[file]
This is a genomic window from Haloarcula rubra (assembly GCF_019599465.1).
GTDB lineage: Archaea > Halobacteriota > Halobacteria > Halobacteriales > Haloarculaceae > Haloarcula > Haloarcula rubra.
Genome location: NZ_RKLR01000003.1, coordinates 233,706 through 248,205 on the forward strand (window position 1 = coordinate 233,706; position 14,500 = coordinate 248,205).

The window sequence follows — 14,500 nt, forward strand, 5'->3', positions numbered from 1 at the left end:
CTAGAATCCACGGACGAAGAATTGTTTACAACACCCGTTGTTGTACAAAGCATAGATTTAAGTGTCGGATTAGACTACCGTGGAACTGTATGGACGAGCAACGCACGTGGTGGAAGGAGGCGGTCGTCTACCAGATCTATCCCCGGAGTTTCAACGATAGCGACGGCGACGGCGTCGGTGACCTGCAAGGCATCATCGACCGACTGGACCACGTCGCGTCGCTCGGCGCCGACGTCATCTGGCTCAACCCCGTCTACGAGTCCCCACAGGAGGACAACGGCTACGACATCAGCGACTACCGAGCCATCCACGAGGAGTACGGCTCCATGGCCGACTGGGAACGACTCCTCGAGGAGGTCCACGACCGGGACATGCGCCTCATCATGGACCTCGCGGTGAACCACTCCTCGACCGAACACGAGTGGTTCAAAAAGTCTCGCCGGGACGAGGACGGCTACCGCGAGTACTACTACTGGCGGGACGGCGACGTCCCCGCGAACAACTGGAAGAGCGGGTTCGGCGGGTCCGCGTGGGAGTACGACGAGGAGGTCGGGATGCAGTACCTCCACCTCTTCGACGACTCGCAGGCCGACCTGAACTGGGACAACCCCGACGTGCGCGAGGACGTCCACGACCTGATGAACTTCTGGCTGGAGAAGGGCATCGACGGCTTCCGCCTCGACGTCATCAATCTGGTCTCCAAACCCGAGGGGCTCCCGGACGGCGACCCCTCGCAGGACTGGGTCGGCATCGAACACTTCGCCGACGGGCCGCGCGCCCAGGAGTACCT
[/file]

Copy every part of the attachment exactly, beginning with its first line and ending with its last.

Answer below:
This is a genomic window from Haloarcula rubra (assembly GCF_019599465.1).
GTDB lineage: Archaea > Halobacteriota > Halobacteria > Halobacteriales > Haloarculaceae > Haloarcula > Haloarcula rubra.
Genome location: NZ_RKLR01000003.1, coordinates 233,706 through 248,205 on the forward strand (window position 1 = coordinate 233,706; position 14,500 = coordinate 248,205).

The window sequence follows — 14,500 nt, forward strand, 5'->3', positions numbered from 1 at the left end:
CTAGAATCCACGGACGAAGAATTGTTTACAACACCCGTTGTTGTACAAAGCATAGATTTAAGTGTCGGATTAGACTACCGTGGAACTGTATGGACGAGCAACGCACGTGGTGGAAGGAGGCGGTCGTCTACCAGATCTATCCCCGGAGTTTCAACGATAGCGACGGCGACGGCGTCGGTGACCTGCAAGGCATCATCGACCGACTGGACCACGTCGCGTCGCTCGGCGCCGACGTCATCTGGCTCAACCCCGTCTACGAGTCCCCACAGGAGGACAACGGCTACGACATCAGCGACTACCGAGCCATCCACGAGGAGTACGGCTCCATGGCCGACTGGGAACGACTCCTCGAGGAGGTCCACGACCGGGACATGCGCCTCATCATGGACCTCGCGGTGAACCACTCCTCGACCGAACACGAGTGGTTCAAAAAGTCTCGCCGGGACGAGGACGGCTACCGCGAGTACTACTACTGGCGGGACGGCGACGTCCCCGCGAACAACTGGAAGAGCGGGTTCGGCGGGTCCGCGTGGGAGTACGACGAGGAGGTCGGGATGCAGTACCTCCACCTCTTCGACGACTCGCAGGCCGACCTGAACTGGGACAACCCCGACGTGCGCGAGGACGTCCACGACCTGATGAACTTCTGGCTGGAGAAGGGCATCGACGGCTTCCGCCTCGACGTCATCAATCTGGTCTCCAAACCCGAGGGGCTCCCGGACGGCGACCCCTCGCAGGACTGGGTCGGCATCGAACACTTCGCCGACGGGCCGCGCGCCCAGGAGTACCT